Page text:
Motor cortex activity during action observation predicts subsequent action imitation in human infants

Köster, M. and Langeloh, M. and Kliesch, C. and Kanngiesser, P. and Hoehl, S. (2020) Motor cortex activity during action observation predicts subsequent action imitation in human infants. NeuroImage, 218. ISSN 1053-8119

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Abstract

From early on, human infants acquire novel actions through observation and imitation. Yet, the neural mechanisms that underlie infants’ action learning are not well understood. Here, we combine the assessment of infants’ neural processes during the observation of novel actions on objects (i.e. transitive actions) and their subsequent imitation of those actions. Most importantly, we found that the 7–10 ​Hz motor cortex activity increased during action observation and predicted action imitation in 20-month-olds (n ​= ​36). 10-month-olds (n ​= ​42), who did not yet reliably imitate others’ actions, showed a highly similar neural activity pattern during action observation. The presence or absence of communicative signals did neither affect infants’ neural processing nor their subsequent imitation behavior. These findings provide first evidence for neural processes in the motor cortex that allow infants to acquire transitive actions from others ‒ and pinpoint a key learning mechanism in the developing brain of human infants.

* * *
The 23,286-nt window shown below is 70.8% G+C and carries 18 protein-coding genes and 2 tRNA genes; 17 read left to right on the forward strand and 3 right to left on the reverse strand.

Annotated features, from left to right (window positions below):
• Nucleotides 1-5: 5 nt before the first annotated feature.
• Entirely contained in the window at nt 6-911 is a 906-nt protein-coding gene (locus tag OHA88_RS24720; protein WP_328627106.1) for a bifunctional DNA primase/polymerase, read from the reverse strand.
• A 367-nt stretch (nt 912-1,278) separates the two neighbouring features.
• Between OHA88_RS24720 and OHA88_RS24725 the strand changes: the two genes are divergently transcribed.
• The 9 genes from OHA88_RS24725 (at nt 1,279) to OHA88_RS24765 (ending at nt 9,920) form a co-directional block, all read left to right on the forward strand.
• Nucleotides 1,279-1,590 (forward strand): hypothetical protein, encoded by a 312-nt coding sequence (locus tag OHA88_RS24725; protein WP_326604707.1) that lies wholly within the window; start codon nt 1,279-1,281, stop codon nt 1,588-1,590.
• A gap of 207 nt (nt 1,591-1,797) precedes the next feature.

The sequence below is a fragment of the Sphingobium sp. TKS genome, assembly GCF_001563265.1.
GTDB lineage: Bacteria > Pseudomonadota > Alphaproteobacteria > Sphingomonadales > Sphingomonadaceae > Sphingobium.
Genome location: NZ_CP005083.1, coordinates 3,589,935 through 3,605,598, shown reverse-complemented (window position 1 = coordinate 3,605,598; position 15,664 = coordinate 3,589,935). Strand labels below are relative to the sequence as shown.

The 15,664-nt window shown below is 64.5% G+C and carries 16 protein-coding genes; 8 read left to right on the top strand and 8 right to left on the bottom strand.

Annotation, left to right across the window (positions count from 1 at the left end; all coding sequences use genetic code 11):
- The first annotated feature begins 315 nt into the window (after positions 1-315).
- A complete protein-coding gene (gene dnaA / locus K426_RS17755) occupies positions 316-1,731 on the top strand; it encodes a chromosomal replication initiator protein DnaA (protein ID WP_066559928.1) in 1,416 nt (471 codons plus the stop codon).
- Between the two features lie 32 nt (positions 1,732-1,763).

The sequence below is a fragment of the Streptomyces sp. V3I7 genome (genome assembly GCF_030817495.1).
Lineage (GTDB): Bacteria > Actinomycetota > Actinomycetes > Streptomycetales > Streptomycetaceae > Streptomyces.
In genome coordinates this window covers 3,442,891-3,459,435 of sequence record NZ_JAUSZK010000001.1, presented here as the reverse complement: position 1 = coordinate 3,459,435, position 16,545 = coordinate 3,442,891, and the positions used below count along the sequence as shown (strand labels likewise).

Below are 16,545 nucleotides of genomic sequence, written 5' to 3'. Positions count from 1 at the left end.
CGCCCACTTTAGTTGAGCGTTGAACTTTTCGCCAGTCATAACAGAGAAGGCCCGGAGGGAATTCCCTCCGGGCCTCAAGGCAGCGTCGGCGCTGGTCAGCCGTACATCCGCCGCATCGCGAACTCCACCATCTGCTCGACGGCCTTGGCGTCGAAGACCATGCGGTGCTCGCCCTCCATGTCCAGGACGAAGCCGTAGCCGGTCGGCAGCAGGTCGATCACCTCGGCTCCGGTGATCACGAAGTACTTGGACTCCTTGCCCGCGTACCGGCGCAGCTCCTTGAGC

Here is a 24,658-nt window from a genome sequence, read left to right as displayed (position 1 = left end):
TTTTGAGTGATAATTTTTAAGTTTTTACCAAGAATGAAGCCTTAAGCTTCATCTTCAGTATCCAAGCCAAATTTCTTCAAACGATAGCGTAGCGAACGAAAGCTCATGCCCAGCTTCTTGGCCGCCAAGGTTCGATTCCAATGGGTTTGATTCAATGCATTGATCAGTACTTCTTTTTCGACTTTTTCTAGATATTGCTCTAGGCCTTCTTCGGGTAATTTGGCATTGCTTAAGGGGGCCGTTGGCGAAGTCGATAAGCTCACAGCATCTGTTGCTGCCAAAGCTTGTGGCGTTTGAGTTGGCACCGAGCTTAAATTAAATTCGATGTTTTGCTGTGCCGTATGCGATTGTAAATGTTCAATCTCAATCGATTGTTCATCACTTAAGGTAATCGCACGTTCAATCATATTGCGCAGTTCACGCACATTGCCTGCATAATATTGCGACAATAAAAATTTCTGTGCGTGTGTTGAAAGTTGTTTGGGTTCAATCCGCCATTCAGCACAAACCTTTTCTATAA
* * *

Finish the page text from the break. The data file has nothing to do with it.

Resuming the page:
Item Type:
Journal Article
Journal or Publication Title:
NeuroImage
Uncontrolled Keywords:
/dk/atira/pure/subjectarea/asjc/2800/2808
Subjects:
ID Code:
145447
Deposited By:
Deposited On:
15 Jul 2020 14:55
Refereed?:
Yes
Published?:
Published
Last Modified:
16 Sep 2020 06:21